There it was, splashed across the cover of the latest Parents magazine on the newsstand today -- the phrase that gets my back up at this time of year like no other can:
"Christmas is for kids."
Sorry, maybe it's the childless curmudgeon in me talking, but I refuse to believe that Christmas is just for kids, or about kids. Strictly speaking, of course, Christmas IS about "A" kid -- "THE" kid -- the Christ Child, and what his birth meant to the world. But somehow, I don't believe He came into this world just so that kids could bug their parents for mountains of toys and stuff themselves silly with candycanes and turkey. ; ) Or so that magazine publishers could sell magazines!
I love Christmas -- it is my favourite time of year. And of course, my love of Christmas dates back to my childhood, is rooted there. But those feelings didn't fade or disappear when I got older . They just changed and took on a different form. The older I got, the less the toys and Santa Claus meant to me. What I loved (still love today) was being together with my family, and re-enacting our decades-old traditions and rituals. Some things have changed over the years, of course, for various reasons -- new rituals have gradually evolved over the years -- but much stays the same.
The spirit of Christmas was embodied by my maternal grandfather. I spent every Christmas of my life with him for 37 years straight. When I was very little, we lived hundreds of miles away from my grandparents. Sometimes, my grandmother would stay home or go to be with my my mother's brother and his family -- but wherever we were, my grandfather would drive or travel by train or bus to be with us for Christmas. I remember vividly how one year, when I was no more than 4, my dad went to get him at the train station in the next town down the road. I pulled a little chair up to the window and fell asleep there, waiting for them to come.
When I called to tell my parents I was pregnant, in March 1998, the first thing my mother asked me (after she stopped screaming!) was "when?" & when I told her "mid-November," she sighed rapturously, "A baby for Christmas!"
Well, by the time Christmas 1998 rolled around, not only was there no baby, there was no Grandpa. He died October 15th of that year at age 86. It was the saddest, most melancholy Christmas I have ever experienced. A year later, my grandmother was gone too.
A year or so after that, we were all sitting down to Christmas dinner, and my father went to get the camera to take a group shot of us seated around the table, as he often had in years past. He stood there looking through the viewfinder and as we all looked back at him, a strange thing happened. He set the camera down without taking the picture, turned and went down the stairs to the basement family room. Everyone looked blankly at each other. My mother got up and followed him down the stairs, and I bowed my head & struggled to hold back the tears. I knew exactly why he had to put down that camera & hide the emotions that had hit him unexpectedly. Instead of growing, our family was actually shrinking -- so many people we loved just weren't there anymore (or, like my daughter, never made it there to begin with) -- and I knew instinctively that he had realized that as he looked through the lens of that camera.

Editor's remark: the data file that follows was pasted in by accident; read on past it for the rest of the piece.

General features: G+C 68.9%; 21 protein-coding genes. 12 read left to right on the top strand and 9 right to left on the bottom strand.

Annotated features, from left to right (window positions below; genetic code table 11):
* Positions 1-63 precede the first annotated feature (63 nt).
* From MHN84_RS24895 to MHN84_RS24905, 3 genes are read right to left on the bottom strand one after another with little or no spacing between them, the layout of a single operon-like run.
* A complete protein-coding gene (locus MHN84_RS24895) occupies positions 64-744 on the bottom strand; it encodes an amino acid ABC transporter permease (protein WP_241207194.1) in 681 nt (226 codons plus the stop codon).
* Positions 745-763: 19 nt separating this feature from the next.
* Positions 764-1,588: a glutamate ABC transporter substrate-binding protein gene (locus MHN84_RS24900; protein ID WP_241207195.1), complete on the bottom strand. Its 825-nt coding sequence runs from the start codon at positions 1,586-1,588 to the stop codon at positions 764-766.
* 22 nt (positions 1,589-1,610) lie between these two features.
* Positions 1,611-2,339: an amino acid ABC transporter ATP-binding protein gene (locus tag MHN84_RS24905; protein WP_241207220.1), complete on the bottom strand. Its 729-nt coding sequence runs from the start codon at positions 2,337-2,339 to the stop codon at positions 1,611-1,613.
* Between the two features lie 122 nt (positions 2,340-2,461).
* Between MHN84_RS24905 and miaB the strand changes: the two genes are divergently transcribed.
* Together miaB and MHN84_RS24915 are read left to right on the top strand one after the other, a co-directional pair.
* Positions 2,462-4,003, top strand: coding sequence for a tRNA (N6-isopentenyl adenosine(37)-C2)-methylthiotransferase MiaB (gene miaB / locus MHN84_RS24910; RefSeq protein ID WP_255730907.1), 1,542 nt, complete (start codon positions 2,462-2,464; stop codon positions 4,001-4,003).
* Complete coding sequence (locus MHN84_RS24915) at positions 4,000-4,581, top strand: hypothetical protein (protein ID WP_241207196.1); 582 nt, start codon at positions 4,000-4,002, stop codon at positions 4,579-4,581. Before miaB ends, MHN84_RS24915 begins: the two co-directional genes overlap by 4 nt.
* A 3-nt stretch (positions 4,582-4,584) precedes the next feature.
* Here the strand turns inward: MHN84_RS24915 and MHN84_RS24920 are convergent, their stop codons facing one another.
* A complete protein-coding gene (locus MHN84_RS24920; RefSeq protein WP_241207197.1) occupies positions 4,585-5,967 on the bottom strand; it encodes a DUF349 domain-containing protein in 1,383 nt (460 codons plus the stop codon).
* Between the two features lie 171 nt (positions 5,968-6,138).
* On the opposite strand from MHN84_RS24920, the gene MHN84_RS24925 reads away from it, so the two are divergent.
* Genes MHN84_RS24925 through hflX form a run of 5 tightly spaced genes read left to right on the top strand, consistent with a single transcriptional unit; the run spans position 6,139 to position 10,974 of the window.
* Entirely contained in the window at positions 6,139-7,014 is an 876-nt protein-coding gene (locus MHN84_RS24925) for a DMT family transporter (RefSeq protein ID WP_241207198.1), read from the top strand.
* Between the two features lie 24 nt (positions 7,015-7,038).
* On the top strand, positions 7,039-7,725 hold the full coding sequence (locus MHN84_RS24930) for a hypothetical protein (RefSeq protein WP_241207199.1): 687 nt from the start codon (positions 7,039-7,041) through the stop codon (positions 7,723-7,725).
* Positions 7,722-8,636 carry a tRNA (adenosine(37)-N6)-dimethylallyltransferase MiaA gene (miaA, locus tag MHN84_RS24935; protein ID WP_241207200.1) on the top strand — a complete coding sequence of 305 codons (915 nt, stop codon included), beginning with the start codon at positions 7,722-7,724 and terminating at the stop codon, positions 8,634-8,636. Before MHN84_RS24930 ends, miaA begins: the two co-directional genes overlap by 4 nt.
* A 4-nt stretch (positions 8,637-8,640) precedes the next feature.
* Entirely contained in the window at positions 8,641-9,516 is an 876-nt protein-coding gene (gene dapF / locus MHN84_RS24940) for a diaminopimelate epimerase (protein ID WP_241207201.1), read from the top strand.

After a few minutes, he came upstairs & took the picture. I love looking at pictures, but this one gives me pain to see. None of us are smiling in it.
My mother is guilty of the "Christmas is for kids" & "kids are what make Christmas special" mindset (and it sometimes sets my teeth on edge). I will often hear her, at Christmastime, telling her friends that "we don't have any little kids at our house for Christmas." (Thanks, Mom.)(My sister is childless by choice, and she and I, at ages 45 & almost 47, are still "the kids" at our house.) She (my mom) loves it when my aunt invites us to her family Christmas shindig the Saturday before Christmas, where we get to watch her grandkids, saucer-eyed in the presence of Santa (yes, Santa) as he arrives at the door bearing gifts. (They lose most of their shyness very quickly as soon as they get handed their presents.)
Yes, it's fun to watch; yes, it's an element that our family Christmases lack these days. Is it better than our own family Christmases have evolved to become? I don't know. It's just different. Most certainly, our Christmases would be very, very different these days if our daughter were here -- but when all is said & done, it's still Christmas, it's still magical, and I still love and appreciate it.
I'm rambling here, but the point I want to make is that while children may add a certain element of fun to Christmas celebrations, it's not just "for kids." If it's about kids at all, it's about the child that lives within each of us. The magic & wonder & generosity of the season is something for ALL of us to enjoy and to share with each other.